The cryptocurrency threat repeats the devastation caused to the Warsaw Pact nations following the collapse of the Soviet Union — a sudden inflow of foreign capital bid up the prices of real goods for ordinary folks laboring under the stagnant-but-stable communist economy. causing crippling inflation. This is what largely explains the astronomical housing costs of the U.S. coasts — homeowners have to compete with domestic investors (REITS or flippers) as well as nouveaux riches of Asia and Latin America looking to park assets away from their own governments — driving up the price of housing, now an asset in and of itself and not just shelter. People looking for housing now have to rent, thereby bidding up rental units for actual shelter. Cryptocurrency would be the coastal real estate market writ large. 

As for the Obamacare repeal, remember that the motive of the GOP is not to get rid of a failing law, but to prevent a successful law from taking root. Obamacare itself is a snarl word, with the stress being on the Obama part. In other words, a majority-white party wants to remind whites that Obamacare is a black man telling them what to do. That framing is potent because it forecloses the possibility of thinking about it rationally. Only thing is, we have a policy that is doing mostly what it set out to do and even its consequences were foreseen, and managed accordingly. You break Obamacare, you deny health care coverage to Americans and encourage those Americans who bought exchange policies and lost them to declare bankruptcy or shirk their debts. Insurers will be unable to recover their debts, fail to make payments, and the health system relying on insurers for their payments will also fail to collect payments.

With so many people dependent on the health system for income, it's enough to drag the economy down. If we have a situation like the GM and Chrysler bankruptcies, we're going to need to bail out the health sector. The good news: We will get universal health care. The bad news: It will look like Amtrak, not the post office.

Everything happens for a reason. Here's my reasons for why: Republicans can and do get away with murder because they have an intimate, almost innate sense (or telos) of power. I like Corey Robin's thesis of why conservatism is inherently a reactionary ideology: "it's a meditation on — and theoretical rendition of — the felt experience of having power, seeing it threatened, and trying to win it back." How does it help the left and center? Robin's thesis represents grand strategy and provides an orientation for political mobilization and action.

It's how to recognize conservatism from not-conservatism. The GOP represents the heir to European male settler culture, and the triumphant victory in the insurrection against the British serves as the pinnacle of the settler culture. The Revolutionary War serves as the norm to which all culture is judged against. I chose "European male settler culture" as a phrase intentionally. It set the basis of in- and out-group legitimacy. The European male settlers were informed by Enlightenment frames of race theory, which begat slavery and colonialism. Race was used as the basis of social organization for this new social arrangement. 

African slaves and indigenous nations were excluded, and not entirely by accident. Slaves were livestock, and indigenous people were vermin. One group was treated like a beast of burden, the other would be victims of what about 150 years later would be known as genocide. Women were also not included, because of prevailing attitudes about women that date back to prehistoric Homo sapiens organization. There are three (modern) races, and a little more than half of the mating population, that were willfully excluded from meeting legal standards of humanity. Those came later, and won through direct confrontation.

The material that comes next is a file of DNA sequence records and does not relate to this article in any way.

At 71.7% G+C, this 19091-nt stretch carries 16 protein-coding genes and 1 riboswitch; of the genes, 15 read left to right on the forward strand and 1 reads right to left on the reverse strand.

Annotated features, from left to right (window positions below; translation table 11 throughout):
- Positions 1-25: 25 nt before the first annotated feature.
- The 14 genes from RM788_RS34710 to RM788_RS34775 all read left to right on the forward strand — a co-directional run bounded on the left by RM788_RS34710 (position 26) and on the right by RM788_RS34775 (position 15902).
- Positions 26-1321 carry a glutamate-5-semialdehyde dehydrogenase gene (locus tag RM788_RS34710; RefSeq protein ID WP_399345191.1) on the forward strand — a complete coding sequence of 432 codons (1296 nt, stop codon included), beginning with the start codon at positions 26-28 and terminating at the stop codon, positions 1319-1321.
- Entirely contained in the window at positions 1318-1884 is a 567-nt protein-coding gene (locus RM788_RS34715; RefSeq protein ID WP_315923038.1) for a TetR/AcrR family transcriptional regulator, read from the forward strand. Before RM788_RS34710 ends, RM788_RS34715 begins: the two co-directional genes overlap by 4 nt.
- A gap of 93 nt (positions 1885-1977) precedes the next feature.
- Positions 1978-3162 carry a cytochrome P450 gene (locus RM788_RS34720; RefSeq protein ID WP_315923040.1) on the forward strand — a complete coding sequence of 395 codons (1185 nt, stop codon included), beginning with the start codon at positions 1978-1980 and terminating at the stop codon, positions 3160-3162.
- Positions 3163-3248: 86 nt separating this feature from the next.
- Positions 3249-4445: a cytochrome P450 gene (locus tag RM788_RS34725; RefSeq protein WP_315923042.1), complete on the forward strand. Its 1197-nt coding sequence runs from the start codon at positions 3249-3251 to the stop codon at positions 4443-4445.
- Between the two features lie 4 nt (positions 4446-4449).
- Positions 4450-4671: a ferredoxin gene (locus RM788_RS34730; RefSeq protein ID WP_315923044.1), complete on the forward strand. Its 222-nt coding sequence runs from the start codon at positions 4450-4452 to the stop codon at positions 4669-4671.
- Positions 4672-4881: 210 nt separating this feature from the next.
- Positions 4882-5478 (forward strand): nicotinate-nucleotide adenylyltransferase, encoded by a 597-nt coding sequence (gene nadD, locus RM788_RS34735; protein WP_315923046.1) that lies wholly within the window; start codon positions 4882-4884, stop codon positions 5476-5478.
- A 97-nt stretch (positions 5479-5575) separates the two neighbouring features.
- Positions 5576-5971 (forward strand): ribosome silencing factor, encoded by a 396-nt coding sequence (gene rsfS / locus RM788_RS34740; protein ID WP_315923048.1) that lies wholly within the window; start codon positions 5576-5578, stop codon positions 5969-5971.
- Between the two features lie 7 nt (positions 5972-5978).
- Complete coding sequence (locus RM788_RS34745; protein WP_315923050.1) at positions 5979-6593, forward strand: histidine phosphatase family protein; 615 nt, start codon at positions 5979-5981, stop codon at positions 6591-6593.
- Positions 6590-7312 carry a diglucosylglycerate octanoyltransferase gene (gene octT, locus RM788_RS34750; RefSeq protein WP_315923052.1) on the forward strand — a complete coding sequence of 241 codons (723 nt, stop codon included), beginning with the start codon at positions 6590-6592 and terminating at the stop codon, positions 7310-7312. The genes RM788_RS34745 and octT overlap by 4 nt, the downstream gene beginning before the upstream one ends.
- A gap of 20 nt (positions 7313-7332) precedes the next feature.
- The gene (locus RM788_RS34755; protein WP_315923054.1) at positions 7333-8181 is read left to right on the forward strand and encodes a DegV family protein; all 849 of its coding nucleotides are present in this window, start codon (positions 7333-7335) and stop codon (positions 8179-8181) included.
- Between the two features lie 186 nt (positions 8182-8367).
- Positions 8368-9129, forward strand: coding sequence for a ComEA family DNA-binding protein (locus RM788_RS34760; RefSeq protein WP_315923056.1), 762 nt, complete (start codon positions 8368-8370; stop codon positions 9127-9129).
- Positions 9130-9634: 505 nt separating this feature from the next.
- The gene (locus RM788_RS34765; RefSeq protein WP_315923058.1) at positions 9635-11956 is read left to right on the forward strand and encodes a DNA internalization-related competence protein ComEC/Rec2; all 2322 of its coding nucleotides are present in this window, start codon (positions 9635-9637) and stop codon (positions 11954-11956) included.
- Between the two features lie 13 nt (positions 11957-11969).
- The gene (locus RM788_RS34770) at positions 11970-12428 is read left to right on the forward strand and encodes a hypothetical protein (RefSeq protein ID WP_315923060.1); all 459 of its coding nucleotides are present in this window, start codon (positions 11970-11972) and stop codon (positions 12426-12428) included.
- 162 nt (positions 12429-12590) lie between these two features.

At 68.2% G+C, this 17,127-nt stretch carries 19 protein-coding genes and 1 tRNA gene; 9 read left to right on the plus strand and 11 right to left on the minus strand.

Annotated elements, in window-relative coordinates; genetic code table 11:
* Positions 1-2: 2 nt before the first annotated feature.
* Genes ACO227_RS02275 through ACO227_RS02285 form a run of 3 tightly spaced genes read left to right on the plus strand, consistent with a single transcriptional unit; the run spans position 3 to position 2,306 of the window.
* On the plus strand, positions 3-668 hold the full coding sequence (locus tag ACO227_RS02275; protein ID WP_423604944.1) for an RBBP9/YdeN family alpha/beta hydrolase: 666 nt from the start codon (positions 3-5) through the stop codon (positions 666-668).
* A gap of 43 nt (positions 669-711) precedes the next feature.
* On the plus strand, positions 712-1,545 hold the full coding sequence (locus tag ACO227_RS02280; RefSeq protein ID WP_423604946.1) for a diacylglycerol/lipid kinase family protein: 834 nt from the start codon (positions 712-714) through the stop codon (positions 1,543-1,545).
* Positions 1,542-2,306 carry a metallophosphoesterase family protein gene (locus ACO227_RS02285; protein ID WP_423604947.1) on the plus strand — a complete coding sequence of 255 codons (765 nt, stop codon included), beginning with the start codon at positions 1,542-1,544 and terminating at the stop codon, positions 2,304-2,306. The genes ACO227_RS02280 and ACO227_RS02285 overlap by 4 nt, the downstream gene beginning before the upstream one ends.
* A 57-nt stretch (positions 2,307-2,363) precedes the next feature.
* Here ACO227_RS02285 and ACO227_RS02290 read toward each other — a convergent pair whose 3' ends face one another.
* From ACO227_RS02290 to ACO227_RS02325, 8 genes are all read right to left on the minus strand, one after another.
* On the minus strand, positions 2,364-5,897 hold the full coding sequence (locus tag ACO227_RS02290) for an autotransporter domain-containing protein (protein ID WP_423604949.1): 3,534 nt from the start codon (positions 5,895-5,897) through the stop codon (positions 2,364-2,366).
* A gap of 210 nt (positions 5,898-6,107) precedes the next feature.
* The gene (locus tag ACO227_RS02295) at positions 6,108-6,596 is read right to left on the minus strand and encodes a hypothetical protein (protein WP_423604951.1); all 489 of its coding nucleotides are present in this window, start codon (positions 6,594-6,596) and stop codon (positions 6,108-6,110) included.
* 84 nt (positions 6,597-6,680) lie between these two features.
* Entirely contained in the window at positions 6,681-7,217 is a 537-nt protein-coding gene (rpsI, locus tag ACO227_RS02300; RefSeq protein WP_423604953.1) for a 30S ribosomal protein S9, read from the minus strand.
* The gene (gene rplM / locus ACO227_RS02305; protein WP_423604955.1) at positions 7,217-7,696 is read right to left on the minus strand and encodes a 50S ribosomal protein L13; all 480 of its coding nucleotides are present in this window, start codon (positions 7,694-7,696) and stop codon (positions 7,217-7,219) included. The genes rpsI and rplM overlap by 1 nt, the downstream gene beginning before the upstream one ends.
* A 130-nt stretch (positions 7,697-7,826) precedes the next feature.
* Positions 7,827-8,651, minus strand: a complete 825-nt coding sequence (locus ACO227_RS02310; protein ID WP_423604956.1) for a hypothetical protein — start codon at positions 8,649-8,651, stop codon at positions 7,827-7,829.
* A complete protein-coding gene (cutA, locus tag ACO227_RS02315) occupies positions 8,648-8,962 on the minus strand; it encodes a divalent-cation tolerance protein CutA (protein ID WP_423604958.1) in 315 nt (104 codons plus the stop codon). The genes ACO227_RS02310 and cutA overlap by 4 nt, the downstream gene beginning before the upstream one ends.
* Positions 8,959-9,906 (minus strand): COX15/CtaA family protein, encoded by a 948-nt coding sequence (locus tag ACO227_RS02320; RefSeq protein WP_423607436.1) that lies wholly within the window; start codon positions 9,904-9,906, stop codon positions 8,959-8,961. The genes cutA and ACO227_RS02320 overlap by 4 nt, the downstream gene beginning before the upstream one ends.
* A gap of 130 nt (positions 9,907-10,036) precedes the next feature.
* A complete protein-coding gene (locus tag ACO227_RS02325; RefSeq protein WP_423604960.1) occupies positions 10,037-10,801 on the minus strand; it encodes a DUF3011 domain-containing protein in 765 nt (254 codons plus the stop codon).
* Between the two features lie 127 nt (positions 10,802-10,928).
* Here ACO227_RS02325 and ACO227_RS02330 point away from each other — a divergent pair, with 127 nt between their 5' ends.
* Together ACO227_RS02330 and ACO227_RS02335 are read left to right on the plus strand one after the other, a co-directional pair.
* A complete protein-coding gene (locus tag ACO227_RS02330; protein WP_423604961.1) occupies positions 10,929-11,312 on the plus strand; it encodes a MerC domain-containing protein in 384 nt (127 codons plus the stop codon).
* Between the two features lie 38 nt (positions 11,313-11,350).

This creates two incompatible and irreconcilable frames on how to analyze society with the progression of time. If you are liberal, you see the broadening definition of individualism to non-white non-males as justice, the righting of a historical wrong. If you are a conservative, you see justice as a personal affront and a humiliating defeat. You see equality as a degradation in cultural status and a devaluation of self-worth; taking of half of everything you have or half of your self worth to give to a nobody and then meeting that nobody halfway. So, yeah, the "good old days" were really good for certain folk, but that's because they yearn for a return to a position of power and status that has been lost and gone forever.

The thing is, it's effective because that exclusive power is a "felt experience" that has been transmitted across generations in a way that liberals stopped transmitting right about the time of the Vietnam war and Robert F. Kennedy's assassination. Since then, the prevailing attitude toward power is that it is an inherently corrupting and corruptible phenomenon that is to be categorically renounced. It's very idealistic and hopeful at a time of violent conflict at home and abroad. The problem was that the sentiment was shared only by a population whose only encounter with power was being on the receiving end of it. A similar renunciation of power did not occur on the right, who began gathering up the power neglected by the left.

In 50 years since then, the left has only grown only more estranged from power while the right has only grown more enamored of it. The right is legitimizing authoritarianism through the capture of legitimate institutions and the testing of cultural boundaries that go unchallenged. The left, on the other hand, developed an elaborate vocabulary of victimhood and meditated too deeply on oppression as the basis of social relationships. This represents the collective effort of the left experience: You have to consult that website, not because you want to internalize some or all of its ideology, but if you ever see a young person — say on Twitter, a college campus or a protest — and wonder why they speak a language that sounds like English but carries an emotional connotation not explained by an objective definition of the term, you'll get some idea of their outrage.

The piece was first published on Rogue Columnist.

Jon Talton is a fourth-generation Arizonan who runs the blog Rogue Columnist. He is a former op-ed and business columnist of the Arizona Republic, and retired as the economics columnist of the Seattle Times in 2019. Talton is also the author of 12 novels, including the David Mapstone Mysteries, which are set in Arizona.